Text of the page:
The prime minister’s most influential advisor, Dominic Cummings, is a champion of “effective altruism”—the use of evidence and careful reasoning to work out how to maximize the good with a given unit of resources. With the UK government in the midst of a major “Integrated Review” of its foreign, development, and defence policy—and the recent the formation of a merged Foreign, Commonwealth and Development Office confirming it isn’t afraid of change—now’s a good time to consider whether the effective altruism movement can or should find great traction in UK aid programmes.
Two out of five low-income countries were in the grips of, or moving rapidly toward, unsustainable debt levels before the global pandemic. But the economic, financial, and fiscal effects of the pandemic have brought the day of reckoning for many countries much closer. The global financial community is likely entering another period of messy, prolonged, costly, and contentious debt defaults and restructurings. It does so with no more—and in some ways less—consensus on the principles that should govern collective action by public and private creditors, debtor governments, and the IFIs.
Being a force for good in the world is more than about branding, or even good intentions: it requires impact and an organisation capable of it. The Foreign, Commonwealth and Development Office’s vision offers a good starting point for being a values-driven force for good in the world, but within that vision there are potential tensions that need to be managed, rather than left to seethe.
This note lays out calculations of the UK’s net fiscal contribution to the EU budget between the years 2008 to 2018, and quantifies the support provided to other EU countries to promote their economic growth, regional convergence and rural development, but which is not classified as aid.
Development finance institutions (DFIs) suggest that transparency is important to their development impact, and many aim to be in a leadership position on reporting about their work, but actual practice on transparency varies significantly between DFIs.
In this note, we review Colombia's handling of the COVID-19 crisis. The first line of policy response slowed down the pace of contagion and avoided excess deaths, providing additional time to strengthen the health system and increase ICU capacity. However, the challenges that remain are significant. We provide some policy recommendations for the next stages of the pandemic.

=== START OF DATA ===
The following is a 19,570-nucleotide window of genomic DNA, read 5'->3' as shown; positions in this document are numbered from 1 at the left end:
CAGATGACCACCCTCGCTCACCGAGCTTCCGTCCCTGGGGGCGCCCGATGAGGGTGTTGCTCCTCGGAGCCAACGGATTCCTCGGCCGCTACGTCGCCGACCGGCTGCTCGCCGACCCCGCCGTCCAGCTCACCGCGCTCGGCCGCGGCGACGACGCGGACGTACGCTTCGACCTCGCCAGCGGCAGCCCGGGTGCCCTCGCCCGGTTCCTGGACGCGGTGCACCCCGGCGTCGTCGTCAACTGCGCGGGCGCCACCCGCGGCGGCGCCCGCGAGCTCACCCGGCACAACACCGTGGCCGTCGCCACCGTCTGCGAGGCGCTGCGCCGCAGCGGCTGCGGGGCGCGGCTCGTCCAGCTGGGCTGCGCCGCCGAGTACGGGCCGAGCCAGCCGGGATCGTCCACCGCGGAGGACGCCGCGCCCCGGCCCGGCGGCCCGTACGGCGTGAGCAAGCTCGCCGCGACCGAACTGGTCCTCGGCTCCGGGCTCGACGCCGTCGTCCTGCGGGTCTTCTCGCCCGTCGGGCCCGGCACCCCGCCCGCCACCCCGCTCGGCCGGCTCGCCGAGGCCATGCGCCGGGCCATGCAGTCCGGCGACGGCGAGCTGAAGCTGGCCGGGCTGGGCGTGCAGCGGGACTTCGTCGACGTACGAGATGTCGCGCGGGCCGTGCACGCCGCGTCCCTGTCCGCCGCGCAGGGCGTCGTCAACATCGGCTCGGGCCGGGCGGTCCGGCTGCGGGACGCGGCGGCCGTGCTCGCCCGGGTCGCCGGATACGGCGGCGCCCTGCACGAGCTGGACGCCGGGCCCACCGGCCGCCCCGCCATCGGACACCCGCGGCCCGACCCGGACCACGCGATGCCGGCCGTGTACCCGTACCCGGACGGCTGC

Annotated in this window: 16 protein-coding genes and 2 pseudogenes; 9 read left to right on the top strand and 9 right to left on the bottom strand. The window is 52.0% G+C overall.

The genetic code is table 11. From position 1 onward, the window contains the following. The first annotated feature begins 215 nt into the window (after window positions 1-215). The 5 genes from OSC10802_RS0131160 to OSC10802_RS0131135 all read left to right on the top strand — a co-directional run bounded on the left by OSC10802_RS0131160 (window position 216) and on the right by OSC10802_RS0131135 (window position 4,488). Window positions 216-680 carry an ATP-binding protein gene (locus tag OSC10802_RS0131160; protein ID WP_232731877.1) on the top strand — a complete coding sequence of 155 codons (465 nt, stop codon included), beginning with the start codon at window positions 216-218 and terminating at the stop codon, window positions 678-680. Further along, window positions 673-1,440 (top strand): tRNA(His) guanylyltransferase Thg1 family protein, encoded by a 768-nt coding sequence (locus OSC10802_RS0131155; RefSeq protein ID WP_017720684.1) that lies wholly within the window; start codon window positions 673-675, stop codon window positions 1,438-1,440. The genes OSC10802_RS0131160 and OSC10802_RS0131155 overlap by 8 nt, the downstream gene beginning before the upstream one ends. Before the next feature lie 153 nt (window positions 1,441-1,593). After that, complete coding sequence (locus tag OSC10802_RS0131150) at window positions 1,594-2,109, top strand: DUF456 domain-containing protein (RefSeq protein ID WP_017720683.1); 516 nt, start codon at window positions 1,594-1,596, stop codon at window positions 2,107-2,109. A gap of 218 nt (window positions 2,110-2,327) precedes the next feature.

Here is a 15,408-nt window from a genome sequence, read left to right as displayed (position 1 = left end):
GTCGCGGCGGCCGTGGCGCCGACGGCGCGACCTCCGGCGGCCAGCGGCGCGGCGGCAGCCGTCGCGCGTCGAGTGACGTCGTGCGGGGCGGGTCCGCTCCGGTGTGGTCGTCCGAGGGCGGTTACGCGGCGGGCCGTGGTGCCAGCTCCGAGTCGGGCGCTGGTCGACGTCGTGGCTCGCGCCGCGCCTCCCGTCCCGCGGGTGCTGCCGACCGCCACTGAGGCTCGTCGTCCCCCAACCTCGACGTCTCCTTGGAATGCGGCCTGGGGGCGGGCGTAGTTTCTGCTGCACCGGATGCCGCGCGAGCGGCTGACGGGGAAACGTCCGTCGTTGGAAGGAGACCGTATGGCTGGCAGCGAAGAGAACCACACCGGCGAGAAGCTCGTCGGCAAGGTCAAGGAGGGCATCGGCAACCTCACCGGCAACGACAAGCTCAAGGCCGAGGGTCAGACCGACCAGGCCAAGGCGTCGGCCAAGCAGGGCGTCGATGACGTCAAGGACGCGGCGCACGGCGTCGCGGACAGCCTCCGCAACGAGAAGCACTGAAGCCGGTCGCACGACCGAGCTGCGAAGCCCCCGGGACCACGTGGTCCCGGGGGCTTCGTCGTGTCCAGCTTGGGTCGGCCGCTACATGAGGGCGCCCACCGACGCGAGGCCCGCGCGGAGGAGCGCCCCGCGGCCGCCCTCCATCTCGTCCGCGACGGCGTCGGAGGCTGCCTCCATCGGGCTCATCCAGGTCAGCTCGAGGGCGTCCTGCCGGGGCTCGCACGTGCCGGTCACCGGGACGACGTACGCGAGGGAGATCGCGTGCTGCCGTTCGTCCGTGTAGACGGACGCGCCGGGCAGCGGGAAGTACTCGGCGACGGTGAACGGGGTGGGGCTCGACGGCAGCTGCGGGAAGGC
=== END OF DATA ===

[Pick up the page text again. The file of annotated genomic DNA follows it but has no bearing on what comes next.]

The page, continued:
Globalization is under attack.US isolationism is part of a worldwide phenomenon: anti-globalizers have risen to power in countries from Brazil and Hungary to the UK. And they led efforts to build walls real and virtual against trade and exchange. From the intellectual right, globalization is blamed for cultural decay. From the left it is attacked as a source of inequality and repression.
Harder Times, Softer Terms: Assessing the World Bank’s New Sustainable Development Finance Policy Amidst the COVID Crisis
The World Bank’s non-concessional borrowing (NCBP) policy for IDA countries was introduced in 2006 following major rounds of debt relief and debt cancellation for a large subset of these countries through the Heavily Indebted Poor Country Initiative and the Multilateral Debt Relief Initiative.
The COVID-19 pandemic represents a massive global shock that hit Latin America particularly hard.
The sizeable economic and health consequences of COVID-19 are clear as the pandemic spreads, translating into additional burden on health systems not just now but for years to come.
This note aims to help recipient countries understand Chinese aid management and structures by providing an overview of those structures and what they mean for the future of aid from China. The note takes into account two key shifts in Chinese aid management in recent years: the formation of CIDCA, and the Belt and Road Initiative (BRI). We hope this note will also be of interest to development practitioners seeking to better engage with China or to learn from China’s experience.
In this policy note, we highlight Pakistan’s Ehsaas Emergency Cash program as a case study, as well as several other examples of cash transfer programs mobilized by governments in light of COVID-19, to reflect how this sort of preliminary analysis can be done.
Following the announcement of the merger between DfID and FCO, Stefan Dercon and Ranil Dissanayake take a look at the opportunities of the merger.
In this note, we review rigorous studies that have analyzed how COVID-19 and related policies are impacting rates of VAW/C and highlight more reliable methods, while acknowledging limitations of underlying data sources. We propose recommendations for how to both broaden and deepen our collective understanding of how COVID-19 is impacting these forms of violence, and what can be done in response.
Community health workers (CHWs) are often the first point of care for vulnerable and underserved populations in low- and middle-income countries, but do they have the PPE they need to do their jobs?
In the time of COVID-19, Jean-Michel Severino asks how we can harness our emotions and allow them to support better reasoning and decision making.
Diagnostic testing is at the center of the policy debate around COVID-19 interventions in India. As of June 1, 2020, India had conducted approximately 3.8 million tests since it began testing in February, but many experts have noted that testing capacity is still drastically insufficient for the needs of the population.
The global impact of the COVID-19 pandemic on economic output and public finances in 2020 and beyond is projected to be massive. Fiscal policy can have a crucial role in mitigating the pandemic’s overall economic impact and promoting a quick recovery. It can help save lives and shield the most-affected segments of population.